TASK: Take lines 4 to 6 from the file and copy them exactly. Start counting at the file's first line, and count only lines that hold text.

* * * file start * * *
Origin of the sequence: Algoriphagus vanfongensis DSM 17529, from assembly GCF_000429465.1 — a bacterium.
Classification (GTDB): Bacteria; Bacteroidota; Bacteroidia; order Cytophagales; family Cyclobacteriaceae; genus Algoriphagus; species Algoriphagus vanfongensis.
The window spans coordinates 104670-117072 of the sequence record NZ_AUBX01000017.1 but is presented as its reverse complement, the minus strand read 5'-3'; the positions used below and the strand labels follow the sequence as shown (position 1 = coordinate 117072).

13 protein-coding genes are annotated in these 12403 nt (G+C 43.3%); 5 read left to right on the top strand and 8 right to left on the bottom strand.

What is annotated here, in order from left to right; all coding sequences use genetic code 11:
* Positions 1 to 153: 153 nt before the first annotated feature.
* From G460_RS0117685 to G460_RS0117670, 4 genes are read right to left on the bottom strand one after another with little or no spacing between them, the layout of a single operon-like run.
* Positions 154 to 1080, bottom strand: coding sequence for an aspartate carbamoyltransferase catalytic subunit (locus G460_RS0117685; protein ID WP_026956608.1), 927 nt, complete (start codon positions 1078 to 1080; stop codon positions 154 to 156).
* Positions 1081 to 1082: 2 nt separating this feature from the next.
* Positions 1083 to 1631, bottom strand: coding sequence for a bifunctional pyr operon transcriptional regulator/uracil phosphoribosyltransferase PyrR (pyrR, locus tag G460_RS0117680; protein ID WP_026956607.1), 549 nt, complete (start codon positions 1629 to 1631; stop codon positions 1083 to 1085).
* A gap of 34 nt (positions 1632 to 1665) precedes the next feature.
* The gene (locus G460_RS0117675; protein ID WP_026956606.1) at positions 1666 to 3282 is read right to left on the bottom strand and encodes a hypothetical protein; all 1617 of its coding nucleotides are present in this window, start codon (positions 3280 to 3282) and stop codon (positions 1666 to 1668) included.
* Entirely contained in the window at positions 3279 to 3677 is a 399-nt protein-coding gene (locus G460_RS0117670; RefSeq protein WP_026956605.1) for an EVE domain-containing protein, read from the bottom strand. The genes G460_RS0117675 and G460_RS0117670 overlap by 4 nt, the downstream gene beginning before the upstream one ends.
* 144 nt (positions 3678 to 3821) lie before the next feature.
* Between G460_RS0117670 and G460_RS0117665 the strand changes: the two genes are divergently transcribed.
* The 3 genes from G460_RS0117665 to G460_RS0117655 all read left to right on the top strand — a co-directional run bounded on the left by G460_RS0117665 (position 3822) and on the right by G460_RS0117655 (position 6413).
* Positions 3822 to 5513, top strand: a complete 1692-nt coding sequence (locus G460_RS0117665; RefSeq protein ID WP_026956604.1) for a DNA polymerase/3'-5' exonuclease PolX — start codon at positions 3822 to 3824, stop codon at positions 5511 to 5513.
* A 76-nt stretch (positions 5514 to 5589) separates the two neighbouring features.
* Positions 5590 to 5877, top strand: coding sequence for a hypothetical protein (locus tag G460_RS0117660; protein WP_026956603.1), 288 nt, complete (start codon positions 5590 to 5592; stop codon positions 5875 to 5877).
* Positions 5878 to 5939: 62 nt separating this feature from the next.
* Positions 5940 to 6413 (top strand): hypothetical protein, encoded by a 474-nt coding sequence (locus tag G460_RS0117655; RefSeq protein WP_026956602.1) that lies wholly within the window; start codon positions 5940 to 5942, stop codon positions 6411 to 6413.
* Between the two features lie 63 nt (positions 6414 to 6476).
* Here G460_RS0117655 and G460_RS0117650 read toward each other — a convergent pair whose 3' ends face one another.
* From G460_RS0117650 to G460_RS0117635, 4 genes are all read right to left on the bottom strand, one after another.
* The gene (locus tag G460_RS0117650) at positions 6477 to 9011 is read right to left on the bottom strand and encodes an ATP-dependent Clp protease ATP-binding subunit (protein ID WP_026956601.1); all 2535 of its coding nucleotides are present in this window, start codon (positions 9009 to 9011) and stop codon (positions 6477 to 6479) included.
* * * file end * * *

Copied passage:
13 protein-coding genes are annotated in these 12403 nt (G+C 43.3%); 5 read left to right on the top strand and 8 right to left on the bottom strand.

What is annotated here, in order from left to right; all coding sequences use genetic code 11:
* Positions 1 to 153: 153 nt before the first annotated feature.